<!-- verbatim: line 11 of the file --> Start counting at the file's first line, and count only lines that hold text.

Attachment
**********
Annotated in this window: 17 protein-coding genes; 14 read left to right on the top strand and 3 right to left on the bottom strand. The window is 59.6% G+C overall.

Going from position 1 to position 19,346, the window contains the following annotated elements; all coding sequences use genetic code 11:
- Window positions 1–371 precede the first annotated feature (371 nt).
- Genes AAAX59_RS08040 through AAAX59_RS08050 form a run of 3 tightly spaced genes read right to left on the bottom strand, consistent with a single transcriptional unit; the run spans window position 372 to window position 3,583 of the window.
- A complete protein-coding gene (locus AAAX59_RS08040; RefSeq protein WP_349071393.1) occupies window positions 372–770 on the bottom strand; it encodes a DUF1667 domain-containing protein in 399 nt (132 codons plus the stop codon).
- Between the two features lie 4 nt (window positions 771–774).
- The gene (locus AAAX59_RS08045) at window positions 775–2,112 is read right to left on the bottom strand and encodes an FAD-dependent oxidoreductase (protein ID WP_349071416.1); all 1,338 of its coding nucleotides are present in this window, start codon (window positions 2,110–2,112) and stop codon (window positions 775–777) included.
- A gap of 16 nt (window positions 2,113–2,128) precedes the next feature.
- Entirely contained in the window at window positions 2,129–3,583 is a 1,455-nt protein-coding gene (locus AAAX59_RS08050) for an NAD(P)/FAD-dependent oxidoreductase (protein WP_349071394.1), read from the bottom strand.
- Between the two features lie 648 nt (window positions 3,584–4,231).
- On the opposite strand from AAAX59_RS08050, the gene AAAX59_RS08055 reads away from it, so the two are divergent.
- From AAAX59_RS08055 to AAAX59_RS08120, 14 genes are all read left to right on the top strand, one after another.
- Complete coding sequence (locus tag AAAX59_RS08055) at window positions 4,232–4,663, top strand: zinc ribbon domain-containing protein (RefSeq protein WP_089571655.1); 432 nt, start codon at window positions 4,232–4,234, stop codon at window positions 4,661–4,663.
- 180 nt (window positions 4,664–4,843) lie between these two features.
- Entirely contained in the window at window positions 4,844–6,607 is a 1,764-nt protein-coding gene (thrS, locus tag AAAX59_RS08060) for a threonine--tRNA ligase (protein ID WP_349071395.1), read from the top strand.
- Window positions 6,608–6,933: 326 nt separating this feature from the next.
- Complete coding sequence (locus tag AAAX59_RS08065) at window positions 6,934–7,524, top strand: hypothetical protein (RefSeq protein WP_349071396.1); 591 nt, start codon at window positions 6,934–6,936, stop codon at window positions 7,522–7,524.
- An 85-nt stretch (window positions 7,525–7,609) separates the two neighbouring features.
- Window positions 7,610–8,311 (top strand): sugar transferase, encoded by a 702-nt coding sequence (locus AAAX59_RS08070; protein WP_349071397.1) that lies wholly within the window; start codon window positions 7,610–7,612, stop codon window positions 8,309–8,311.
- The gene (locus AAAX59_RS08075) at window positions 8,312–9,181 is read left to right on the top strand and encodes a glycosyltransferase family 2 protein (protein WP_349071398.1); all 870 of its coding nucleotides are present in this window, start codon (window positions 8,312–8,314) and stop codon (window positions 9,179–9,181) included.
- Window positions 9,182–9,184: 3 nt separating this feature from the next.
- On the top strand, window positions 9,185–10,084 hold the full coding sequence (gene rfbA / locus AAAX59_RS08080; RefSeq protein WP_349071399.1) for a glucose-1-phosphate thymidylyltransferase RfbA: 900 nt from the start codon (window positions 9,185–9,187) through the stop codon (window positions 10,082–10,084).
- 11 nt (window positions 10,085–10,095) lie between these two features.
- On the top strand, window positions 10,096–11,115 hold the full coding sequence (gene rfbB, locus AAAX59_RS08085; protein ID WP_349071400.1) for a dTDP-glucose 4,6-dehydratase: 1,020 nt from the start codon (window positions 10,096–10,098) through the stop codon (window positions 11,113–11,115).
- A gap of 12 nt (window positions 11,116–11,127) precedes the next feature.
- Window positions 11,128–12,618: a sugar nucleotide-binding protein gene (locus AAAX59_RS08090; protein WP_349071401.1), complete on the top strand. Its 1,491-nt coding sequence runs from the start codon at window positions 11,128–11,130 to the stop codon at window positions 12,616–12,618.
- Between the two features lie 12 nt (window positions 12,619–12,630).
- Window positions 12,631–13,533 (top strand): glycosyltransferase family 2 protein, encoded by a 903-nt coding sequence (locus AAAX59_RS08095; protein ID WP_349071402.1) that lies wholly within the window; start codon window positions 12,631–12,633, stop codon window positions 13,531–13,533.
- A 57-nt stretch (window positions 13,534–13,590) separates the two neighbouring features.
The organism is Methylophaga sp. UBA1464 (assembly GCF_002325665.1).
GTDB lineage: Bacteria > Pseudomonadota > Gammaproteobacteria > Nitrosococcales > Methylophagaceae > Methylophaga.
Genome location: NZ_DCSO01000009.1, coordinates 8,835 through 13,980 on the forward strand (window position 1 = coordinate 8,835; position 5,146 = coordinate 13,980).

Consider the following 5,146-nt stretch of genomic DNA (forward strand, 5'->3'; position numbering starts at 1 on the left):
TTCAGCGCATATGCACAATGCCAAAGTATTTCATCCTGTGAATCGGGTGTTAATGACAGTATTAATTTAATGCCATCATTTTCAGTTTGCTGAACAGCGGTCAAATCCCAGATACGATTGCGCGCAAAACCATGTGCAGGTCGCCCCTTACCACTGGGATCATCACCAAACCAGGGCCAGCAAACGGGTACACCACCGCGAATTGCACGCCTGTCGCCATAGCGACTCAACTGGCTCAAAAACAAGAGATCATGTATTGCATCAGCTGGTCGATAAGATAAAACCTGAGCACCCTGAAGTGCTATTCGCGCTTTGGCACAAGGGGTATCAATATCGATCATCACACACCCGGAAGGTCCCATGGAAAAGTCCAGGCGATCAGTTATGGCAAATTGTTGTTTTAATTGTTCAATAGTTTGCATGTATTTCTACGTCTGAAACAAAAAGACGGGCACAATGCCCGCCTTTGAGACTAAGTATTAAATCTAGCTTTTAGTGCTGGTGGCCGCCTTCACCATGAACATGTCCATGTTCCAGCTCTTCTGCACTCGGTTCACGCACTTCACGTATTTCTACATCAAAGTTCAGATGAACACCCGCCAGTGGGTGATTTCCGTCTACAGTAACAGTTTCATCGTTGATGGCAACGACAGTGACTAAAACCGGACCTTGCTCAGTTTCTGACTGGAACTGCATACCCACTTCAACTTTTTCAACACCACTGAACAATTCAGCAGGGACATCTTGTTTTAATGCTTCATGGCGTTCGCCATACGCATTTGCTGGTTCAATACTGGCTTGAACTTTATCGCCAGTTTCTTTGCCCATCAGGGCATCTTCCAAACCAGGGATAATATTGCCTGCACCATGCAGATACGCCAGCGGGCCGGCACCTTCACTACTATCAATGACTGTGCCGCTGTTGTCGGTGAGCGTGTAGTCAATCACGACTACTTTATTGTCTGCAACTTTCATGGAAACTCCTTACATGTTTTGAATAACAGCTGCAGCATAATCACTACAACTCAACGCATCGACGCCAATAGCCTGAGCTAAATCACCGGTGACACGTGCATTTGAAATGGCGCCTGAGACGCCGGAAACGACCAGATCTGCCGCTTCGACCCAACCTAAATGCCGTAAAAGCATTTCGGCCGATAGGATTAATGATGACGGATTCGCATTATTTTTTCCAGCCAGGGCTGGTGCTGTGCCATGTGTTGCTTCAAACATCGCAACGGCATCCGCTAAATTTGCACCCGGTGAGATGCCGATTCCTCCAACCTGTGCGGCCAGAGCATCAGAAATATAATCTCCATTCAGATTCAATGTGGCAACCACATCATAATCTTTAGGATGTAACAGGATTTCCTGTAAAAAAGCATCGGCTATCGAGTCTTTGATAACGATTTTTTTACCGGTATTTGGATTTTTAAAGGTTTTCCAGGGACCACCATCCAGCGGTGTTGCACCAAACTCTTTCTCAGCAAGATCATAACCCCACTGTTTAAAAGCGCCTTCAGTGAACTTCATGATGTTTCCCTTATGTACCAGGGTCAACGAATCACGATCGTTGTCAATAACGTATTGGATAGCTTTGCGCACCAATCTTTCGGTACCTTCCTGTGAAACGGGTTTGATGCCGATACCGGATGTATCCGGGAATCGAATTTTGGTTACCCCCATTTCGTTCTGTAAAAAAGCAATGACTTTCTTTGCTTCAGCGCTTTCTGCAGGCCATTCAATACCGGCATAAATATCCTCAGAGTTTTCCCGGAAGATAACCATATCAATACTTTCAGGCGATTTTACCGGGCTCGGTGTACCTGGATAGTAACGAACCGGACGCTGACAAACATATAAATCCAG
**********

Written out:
- On the opposite strand from AAAX59_RS08050, the gene AAAX59_RS08055 reads away from it, so the two are divergent.